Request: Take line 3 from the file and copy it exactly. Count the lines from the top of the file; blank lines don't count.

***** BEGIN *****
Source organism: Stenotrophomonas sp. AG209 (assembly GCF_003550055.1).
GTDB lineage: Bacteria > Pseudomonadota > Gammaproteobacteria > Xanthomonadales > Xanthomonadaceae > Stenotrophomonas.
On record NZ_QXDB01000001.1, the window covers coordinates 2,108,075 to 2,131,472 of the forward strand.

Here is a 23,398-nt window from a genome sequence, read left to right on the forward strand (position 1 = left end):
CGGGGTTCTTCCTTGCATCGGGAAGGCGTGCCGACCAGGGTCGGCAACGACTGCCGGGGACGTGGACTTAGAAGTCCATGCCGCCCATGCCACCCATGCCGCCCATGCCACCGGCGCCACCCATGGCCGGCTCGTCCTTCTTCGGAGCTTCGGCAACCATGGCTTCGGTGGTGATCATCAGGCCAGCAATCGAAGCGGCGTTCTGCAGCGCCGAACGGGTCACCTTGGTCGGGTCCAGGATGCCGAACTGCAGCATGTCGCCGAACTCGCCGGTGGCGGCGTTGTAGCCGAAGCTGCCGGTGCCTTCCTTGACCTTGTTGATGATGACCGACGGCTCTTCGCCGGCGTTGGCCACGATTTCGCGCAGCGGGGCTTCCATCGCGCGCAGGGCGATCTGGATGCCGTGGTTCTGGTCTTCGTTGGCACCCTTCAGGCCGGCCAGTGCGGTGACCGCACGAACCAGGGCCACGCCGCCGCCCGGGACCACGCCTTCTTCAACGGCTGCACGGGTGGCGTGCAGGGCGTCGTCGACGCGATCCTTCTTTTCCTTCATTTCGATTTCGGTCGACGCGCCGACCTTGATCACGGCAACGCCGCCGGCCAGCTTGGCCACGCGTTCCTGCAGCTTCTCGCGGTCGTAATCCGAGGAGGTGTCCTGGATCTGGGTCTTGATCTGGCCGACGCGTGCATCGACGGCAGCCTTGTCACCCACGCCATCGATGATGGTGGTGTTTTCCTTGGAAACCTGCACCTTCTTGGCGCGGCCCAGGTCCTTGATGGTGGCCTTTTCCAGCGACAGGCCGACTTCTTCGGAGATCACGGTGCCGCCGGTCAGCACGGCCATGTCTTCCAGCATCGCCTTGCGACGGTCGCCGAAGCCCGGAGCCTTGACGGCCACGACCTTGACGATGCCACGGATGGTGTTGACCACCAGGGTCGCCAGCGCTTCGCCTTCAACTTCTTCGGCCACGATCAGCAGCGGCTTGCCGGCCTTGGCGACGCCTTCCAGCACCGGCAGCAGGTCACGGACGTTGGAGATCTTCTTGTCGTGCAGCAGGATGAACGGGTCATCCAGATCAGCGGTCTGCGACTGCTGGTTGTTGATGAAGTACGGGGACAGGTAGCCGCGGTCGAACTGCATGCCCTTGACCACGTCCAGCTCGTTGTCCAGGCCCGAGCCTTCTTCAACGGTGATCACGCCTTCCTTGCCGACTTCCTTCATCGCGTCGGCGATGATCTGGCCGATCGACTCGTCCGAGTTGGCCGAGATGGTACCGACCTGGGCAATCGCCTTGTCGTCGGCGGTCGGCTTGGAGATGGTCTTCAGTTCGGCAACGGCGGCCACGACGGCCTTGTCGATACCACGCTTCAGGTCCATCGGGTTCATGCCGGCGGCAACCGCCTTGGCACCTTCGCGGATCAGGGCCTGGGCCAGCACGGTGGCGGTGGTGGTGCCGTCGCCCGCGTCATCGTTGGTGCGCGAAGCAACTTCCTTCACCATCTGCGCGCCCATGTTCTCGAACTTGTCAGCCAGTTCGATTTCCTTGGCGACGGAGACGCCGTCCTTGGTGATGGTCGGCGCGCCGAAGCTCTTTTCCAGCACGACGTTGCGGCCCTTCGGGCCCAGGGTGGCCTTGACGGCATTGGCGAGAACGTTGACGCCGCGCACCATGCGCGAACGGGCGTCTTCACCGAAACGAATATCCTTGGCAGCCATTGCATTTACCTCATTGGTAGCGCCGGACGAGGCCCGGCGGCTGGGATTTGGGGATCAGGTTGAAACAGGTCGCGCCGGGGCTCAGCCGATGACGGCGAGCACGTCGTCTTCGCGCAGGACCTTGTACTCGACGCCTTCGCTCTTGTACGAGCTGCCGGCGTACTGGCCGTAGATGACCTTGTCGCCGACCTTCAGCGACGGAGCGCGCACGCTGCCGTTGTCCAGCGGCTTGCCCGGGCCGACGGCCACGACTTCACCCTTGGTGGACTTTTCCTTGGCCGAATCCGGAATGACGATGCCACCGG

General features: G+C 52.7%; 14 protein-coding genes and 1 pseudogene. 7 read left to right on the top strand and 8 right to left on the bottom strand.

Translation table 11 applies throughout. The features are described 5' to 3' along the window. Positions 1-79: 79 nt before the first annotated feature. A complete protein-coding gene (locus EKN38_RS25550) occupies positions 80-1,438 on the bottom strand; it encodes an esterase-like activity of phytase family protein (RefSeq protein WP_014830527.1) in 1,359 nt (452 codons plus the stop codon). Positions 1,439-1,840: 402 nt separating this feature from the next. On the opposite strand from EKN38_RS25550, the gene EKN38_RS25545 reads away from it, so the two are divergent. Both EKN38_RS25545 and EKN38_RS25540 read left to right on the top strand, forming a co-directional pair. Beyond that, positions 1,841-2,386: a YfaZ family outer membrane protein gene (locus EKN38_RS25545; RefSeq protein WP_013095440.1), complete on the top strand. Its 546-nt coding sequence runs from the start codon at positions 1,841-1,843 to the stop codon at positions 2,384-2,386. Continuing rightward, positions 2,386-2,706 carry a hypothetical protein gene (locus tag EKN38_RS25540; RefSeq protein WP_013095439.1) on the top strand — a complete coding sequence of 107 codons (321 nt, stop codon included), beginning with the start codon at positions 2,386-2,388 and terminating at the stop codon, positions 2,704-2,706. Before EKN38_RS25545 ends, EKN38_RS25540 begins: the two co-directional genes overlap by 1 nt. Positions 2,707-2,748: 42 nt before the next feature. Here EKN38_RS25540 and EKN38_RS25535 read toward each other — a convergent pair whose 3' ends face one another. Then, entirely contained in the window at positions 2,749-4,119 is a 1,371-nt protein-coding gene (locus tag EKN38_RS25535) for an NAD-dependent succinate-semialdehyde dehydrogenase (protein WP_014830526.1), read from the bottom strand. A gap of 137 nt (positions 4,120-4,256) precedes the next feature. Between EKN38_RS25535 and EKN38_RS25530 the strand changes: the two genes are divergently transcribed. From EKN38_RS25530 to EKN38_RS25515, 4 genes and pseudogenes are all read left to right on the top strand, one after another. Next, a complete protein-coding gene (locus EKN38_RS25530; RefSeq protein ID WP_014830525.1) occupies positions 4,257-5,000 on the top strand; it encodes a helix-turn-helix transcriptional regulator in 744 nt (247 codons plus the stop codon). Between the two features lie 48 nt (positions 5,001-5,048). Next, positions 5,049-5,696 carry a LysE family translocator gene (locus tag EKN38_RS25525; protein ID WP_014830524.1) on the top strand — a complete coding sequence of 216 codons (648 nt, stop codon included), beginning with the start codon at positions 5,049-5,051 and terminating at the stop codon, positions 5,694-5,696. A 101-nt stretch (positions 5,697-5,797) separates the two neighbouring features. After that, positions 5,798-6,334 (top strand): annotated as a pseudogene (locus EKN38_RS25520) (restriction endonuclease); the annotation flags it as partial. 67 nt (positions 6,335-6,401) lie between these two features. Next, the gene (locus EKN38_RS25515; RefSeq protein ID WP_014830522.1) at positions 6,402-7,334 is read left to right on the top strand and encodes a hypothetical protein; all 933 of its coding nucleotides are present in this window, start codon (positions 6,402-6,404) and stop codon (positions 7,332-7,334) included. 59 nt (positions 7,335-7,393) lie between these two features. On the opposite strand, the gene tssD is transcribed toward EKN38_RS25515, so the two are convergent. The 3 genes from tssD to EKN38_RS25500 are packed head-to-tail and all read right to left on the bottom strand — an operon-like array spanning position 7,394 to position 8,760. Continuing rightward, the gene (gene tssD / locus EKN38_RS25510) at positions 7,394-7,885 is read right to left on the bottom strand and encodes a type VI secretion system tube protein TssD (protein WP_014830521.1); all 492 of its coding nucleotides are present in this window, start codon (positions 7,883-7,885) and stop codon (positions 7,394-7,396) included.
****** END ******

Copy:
On record NZ_QXDB01000001.1, the window covers coordinates 2,108,075 to 2,131,472 of the forward strand.